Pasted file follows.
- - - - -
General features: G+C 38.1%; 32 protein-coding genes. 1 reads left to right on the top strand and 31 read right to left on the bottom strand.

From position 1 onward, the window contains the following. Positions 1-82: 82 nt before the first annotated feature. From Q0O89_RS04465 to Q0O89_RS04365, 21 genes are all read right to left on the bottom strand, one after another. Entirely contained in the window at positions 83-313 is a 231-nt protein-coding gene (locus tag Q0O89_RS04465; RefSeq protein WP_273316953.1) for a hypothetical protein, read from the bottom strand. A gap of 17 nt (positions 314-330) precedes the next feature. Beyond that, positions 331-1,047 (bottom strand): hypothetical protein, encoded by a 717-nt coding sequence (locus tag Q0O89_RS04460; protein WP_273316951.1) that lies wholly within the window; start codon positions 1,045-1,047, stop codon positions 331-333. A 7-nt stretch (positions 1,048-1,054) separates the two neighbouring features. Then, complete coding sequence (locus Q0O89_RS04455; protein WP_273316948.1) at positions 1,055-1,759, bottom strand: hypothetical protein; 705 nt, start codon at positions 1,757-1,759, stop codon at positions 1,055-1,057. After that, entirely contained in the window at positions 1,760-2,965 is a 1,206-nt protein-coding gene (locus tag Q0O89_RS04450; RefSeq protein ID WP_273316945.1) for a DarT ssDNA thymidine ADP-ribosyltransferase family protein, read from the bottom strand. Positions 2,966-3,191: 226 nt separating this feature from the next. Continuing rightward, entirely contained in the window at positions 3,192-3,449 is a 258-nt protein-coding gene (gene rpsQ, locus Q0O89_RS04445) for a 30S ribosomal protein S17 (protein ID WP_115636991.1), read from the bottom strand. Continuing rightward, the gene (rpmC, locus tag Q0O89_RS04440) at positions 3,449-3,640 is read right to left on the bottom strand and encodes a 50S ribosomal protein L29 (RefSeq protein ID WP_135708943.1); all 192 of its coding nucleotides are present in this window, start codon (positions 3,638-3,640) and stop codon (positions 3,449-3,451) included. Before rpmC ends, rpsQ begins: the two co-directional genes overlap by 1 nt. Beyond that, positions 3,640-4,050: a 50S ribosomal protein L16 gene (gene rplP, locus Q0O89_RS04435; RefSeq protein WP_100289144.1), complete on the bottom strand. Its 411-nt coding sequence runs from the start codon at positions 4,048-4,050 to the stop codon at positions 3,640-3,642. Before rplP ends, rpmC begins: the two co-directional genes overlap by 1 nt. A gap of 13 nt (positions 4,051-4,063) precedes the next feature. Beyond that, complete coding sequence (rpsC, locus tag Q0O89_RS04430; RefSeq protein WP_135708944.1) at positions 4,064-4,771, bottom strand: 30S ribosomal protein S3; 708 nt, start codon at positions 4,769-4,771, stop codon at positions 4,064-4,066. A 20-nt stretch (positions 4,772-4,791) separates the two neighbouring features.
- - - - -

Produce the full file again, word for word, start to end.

General features: G+C 38.1%; 32 protein-coding genes. 1 reads left to right on the top strand and 31 read right to left on the bottom strand.

From position 1 onward, the window contains the following. Positions 1-82: 82 nt before the first annotated feature. From Q0O89_RS04465 to Q0O89_RS04365, 21 genes are all read right to left on the bottom strand, one after another. Entirely contained in the window at positions 83-313 is a 231-nt protein-coding gene (locus tag Q0O89_RS04465; RefSeq protein WP_273316953.1) for a hypothetical protein, read from the bottom strand. A gap of 17 nt (positions 314-330) precedes the next feature. Beyond that, positions 331-1,047 (bottom strand): hypothetical protein, encoded by a 717-nt coding sequence (locus tag Q0O89_RS04460; protein WP_273316951.1) that lies wholly within the window; start codon positions 1,045-1,047, stop codon positions 331-333. A 7-nt stretch (positions 1,048-1,054) separates the two neighbouring features. Then, complete coding sequence (locus Q0O89_RS04455; protein WP_273316948.1) at positions 1,055-1,759, bottom strand: hypothetical protein; 705 nt, start codon at positions 1,757-1,759, stop codon at positions 1,055-1,057. After that, entirely contained in the window at positions 1,760-2,965 is a 1,206-nt protein-coding gene (locus tag Q0O89_RS04450; RefSeq protein ID WP_273316945.1) for a DarT ssDNA thymidine ADP-ribosyltransferase family protein, read from the bottom strand. Positions 2,966-3,191: 226 nt separating this feature from the next. Continuing rightward, entirely contained in the window at positions 3,192-3,449 is a 258-nt protein-coding gene (gene rpsQ, locus Q0O89_RS04445) for a 30S ribosomal protein S17 (protein ID WP_115636991.1), read from the bottom strand. Continuing rightward, the gene (rpmC, locus tag Q0O89_RS04440) at positions 3,449-3,640 is read right to left on the bottom strand and encodes a 50S ribosomal protein L29 (RefSeq protein ID WP_135708943.1); all 192 of its coding nucleotides are present in this window, start codon (positions 3,638-3,640) and stop codon (positions 3,449-3,451) included. Before rpmC ends, rpsQ begins: the two co-directional genes overlap by 1 nt. Beyond that, positions 3,640-4,050: a 50S ribosomal protein L16 gene (gene rplP, locus Q0O89_RS04435; RefSeq protein WP_100289144.1), complete on the bottom strand. Its 411-nt coding sequence runs from the start codon at positions 4,048-4,050 to the stop codon at positions 3,640-3,642. Before rplP ends, rpmC begins: the two co-directional genes overlap by 1 nt. A gap of 13 nt (positions 4,051-4,063) precedes the next feature. Beyond that, complete coding sequence (rpsC, locus tag Q0O89_RS04430; RefSeq protein WP_135708944.1) at positions 4,064-4,771, bottom strand: 30S ribosomal protein S3; 708 nt, start codon at positions 4,769-4,771, stop codon at positions 4,064-4,066. A 20-nt stretch (positions 4,772-4,791) separates the two neighbouring features.